I often go to Paris for work, and so have been able to register the incremental militarisation of its streets since President Hollande first declared a state of emergency after last November’s terrorist attacks. In general the French seem more comfortable about this prêt-à-porter khaki than we’d probably be; the army-nation concept is, after all, encrypted deep in their collective psyche. The army was constituted as a revolutionary instrument. France was the first modern nation to introduce universal male conscription – and it continued in one form or another right up until the mid-1990s.

Even so, it was surprising to witness the sang-froid with which Parisians regarded the camouflaged phantoms wandering among them: a patrol numbering eight ­infantrymen and women moved up the roadway, scoping out doorways, nosing into passages – but when one peered into Le Fantôme, his assault rifle levelled, none of the boozing gamers paid the least attention. I witnessed this scene the Saturday after Mohamed Lahouaiej-Bouhlel ran amok on the Promenade des Anglais in Nice – it was a little preview of the new state of emergency.

On Monday 18 July the French premier, Manuel Valls, was booed at a memorial service for the victims of the Nice attacks – while Marine Le Pen has been making all the populist running, whipping up anxieties about the enemy within. For many French, the events of the past week – including the failed Turkish coup – are steps along the way limned by Michel Houellebecq in his bestselling novel Submission; a via dolorosa that ends with La Marianne wearing the hijab and France itself annexed by a new caliphate.

Into this febrile drama comes a new player: Boris Johnson, the British Foreign Secretary. What can we expect from this freshly minted statesman when it comes to our relations with our closest neighbour? There is no doubt that Johnson is a Francophile – I’ve run into him and his family at the Tuileries, and he made much of his own francophone status during the referendum campaign. In Paris last winter to launch the French edition of his Churchill biography, Johnson wowed a publication dinner by speaking French for the entire evening. He was sufficiently fluent to bumble, waffle and generally avoid saying anything serious at all.

Last Sunday I attended the Lambeth Country Show, an oxymoronic event for which the diverse inhabitants of my home borough gather in Brockwell Park, south London, for jerked and halal chicken, funfair rides, Quidditch-watching, and “country-style” activities, such as looking at farm animals and buying their products. Wandering among ancient Rastafarians with huge shocks of dreadlocks, British Muslims wearing immaculate white kurtas blazoned with “ASK ME ABOUT ISLAM” and crusty old Brixton punks, I found it quite impossible to rid my mind of the Nice carnage – or stop wondering how they would react if armed soldiers were patrolling, instead of tit-helmeted, emphatically unarmed police.

I stepped into the Royal Horticultural Society marquee, and there they were: the entire cast of our end-of-the-pier-show politics, in vegetable-sculpture form and arrayed for judging. There was Jeremy Corbyn (or “Cornbin”) made out of corncobs – and Boris Johnson in the form of a beetroot, being stabbed in the back by a beetroot Michael Gove. And over there was Johnson again, this time rendered in cabbage. The veggie politicians were the big draw, Brixtonians standing six-deep around them, iPhones aloft.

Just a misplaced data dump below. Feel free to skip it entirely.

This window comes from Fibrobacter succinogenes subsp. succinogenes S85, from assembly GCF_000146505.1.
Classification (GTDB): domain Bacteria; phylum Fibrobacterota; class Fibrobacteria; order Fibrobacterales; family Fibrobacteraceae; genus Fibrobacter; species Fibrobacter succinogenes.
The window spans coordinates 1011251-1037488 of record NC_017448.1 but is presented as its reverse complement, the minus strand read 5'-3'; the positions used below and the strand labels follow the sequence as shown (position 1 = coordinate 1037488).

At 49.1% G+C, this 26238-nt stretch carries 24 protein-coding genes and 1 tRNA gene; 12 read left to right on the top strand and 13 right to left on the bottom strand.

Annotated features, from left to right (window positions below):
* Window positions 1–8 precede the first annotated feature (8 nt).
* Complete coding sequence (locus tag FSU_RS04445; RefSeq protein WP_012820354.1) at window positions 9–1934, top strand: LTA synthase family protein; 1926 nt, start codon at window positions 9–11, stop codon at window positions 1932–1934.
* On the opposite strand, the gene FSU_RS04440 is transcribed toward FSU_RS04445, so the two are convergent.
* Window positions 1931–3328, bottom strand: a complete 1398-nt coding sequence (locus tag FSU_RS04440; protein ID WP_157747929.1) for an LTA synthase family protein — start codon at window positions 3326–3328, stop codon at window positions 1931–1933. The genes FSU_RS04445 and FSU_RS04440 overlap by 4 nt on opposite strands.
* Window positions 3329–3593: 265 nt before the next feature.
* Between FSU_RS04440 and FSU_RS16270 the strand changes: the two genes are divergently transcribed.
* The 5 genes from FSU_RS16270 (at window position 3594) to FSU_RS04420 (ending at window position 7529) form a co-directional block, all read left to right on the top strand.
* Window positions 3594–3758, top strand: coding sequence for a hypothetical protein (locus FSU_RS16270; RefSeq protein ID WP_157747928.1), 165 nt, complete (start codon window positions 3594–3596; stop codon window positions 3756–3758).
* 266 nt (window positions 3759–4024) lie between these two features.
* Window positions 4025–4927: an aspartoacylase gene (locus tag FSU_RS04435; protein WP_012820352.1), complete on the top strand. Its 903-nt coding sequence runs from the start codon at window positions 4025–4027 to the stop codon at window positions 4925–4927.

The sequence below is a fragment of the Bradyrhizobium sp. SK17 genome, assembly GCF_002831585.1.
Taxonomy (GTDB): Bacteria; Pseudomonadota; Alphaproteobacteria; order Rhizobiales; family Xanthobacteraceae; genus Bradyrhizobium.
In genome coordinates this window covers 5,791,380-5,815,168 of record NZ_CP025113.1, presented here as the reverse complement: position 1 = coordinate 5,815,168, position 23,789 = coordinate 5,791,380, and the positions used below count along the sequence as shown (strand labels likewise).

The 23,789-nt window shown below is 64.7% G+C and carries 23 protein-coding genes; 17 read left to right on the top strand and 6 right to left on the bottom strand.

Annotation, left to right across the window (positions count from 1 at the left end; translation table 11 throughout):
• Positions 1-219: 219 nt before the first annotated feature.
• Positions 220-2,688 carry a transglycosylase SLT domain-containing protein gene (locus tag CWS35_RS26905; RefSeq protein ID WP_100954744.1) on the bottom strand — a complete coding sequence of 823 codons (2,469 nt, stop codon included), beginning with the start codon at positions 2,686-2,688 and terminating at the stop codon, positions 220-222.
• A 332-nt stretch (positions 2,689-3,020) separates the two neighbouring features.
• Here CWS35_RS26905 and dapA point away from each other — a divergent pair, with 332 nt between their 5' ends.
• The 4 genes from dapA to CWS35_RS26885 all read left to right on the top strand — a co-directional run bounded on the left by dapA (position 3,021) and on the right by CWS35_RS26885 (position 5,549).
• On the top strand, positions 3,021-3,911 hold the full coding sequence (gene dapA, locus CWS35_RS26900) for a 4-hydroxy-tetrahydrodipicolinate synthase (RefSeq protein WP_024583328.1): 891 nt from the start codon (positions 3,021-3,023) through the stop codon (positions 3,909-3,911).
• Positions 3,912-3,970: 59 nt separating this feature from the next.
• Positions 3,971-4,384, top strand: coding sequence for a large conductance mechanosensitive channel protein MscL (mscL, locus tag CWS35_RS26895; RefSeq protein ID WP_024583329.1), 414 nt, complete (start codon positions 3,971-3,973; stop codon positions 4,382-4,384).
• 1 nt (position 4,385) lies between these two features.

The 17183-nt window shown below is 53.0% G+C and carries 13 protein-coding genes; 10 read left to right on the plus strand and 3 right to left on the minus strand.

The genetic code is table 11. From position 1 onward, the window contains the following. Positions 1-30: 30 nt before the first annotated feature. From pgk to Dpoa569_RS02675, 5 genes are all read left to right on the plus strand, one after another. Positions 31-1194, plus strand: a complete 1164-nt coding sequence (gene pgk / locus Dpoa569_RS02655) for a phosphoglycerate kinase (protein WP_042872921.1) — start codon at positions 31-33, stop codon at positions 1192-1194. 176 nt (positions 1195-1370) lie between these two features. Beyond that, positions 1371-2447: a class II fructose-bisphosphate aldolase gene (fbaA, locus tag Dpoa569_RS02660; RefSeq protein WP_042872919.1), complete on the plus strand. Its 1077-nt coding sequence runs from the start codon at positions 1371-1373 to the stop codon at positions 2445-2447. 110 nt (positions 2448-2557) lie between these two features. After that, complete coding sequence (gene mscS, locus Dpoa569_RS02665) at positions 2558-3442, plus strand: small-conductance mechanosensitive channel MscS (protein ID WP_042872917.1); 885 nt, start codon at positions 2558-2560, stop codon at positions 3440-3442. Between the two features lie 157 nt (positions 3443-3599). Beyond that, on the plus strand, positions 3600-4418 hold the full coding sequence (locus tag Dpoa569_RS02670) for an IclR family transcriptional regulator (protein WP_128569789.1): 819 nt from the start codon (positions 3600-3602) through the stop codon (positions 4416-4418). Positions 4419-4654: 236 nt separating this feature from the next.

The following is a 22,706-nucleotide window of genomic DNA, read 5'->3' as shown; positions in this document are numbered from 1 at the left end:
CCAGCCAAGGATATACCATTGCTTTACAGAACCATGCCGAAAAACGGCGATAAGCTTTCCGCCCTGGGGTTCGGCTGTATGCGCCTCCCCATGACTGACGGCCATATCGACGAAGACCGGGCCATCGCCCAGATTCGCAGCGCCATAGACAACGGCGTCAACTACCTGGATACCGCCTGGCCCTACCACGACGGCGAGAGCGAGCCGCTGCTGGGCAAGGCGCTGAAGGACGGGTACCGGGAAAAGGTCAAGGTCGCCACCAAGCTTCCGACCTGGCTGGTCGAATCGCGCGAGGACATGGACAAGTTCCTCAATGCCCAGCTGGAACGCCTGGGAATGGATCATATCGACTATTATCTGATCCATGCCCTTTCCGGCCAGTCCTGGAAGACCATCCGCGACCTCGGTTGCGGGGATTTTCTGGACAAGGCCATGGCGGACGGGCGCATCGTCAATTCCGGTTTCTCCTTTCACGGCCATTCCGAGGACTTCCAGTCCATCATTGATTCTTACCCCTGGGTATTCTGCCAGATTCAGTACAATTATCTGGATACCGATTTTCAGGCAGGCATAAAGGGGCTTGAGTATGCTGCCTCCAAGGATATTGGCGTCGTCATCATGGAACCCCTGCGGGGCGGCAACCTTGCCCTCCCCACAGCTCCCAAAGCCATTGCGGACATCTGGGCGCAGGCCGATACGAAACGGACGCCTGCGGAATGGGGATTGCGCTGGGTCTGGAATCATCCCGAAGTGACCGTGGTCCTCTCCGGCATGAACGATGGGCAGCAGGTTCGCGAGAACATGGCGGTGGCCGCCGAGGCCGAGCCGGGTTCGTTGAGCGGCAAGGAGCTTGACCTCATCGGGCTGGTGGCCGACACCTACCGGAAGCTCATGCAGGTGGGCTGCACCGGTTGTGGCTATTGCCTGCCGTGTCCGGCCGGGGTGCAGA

The animal (as opposed to the vegetable) Johnson has begun his diplomatic rounds this week, his first démarches as tasteless and anodyne as cucumber. No British abandonment of friends after Brexit . . . Coordinated response to terror threat . . . Call for Erdogan to be restrained in response to failed coup . . . Blah-blah, whiff-whaff-waffle . . . Even someone as gaffe-prone as he can manage these simple lines, but I very much doubt he will be able to produce rhetorical flourishes as powerful as his hero’s. In The Churchill Factor: How One Man Made History, Johnson writes of Winnie overcoming “his stammer and his depression and his ­appalling father to become the greatest living Englishman”. Well, I’ve no idea if Bojo suffers from depression now but he soon will if he cleaves to this role model. His Churchill-worship (like so many others’) hinges on his belief that, without Churchill as war leader, Britain would have been ground beneath the Nazi jackboot. It may well be that, with his contribution to the Brexit campaign, Johnson now feels he, too, has wrested our national destiny from the slavering jaws of contingency.

Of course the differences between the two politicians are far more significant: Johnson’s genius – such as it is – lies in his intuitive understanding that politics, in our intensely mediatised and entirely commoditised era, is best conceived of as a series of spectacles or stunts: nowadays you can fool most of the people, most of the time. This is not a view you can imagine associating with Churchill, who, when his Gallipoli stratagem went disastrously wrong, exiled himself, rifle in hand, to the trenches. No, the French people Johnson both resembles and has an affinity for are the ones caught up in the virtual reality of Le Fantôme – rather than those patrolling the real and increasingly mean streets without. 

Will Self is an author and journalist. His books include Umbrella, Shark, The Book of Dave and The Butt. He writes the Madness of Crowds and Real Meals columns for the New Statesman.

This article first appeared in the 21 July 2016 issue of the New Statesman, The English Revolt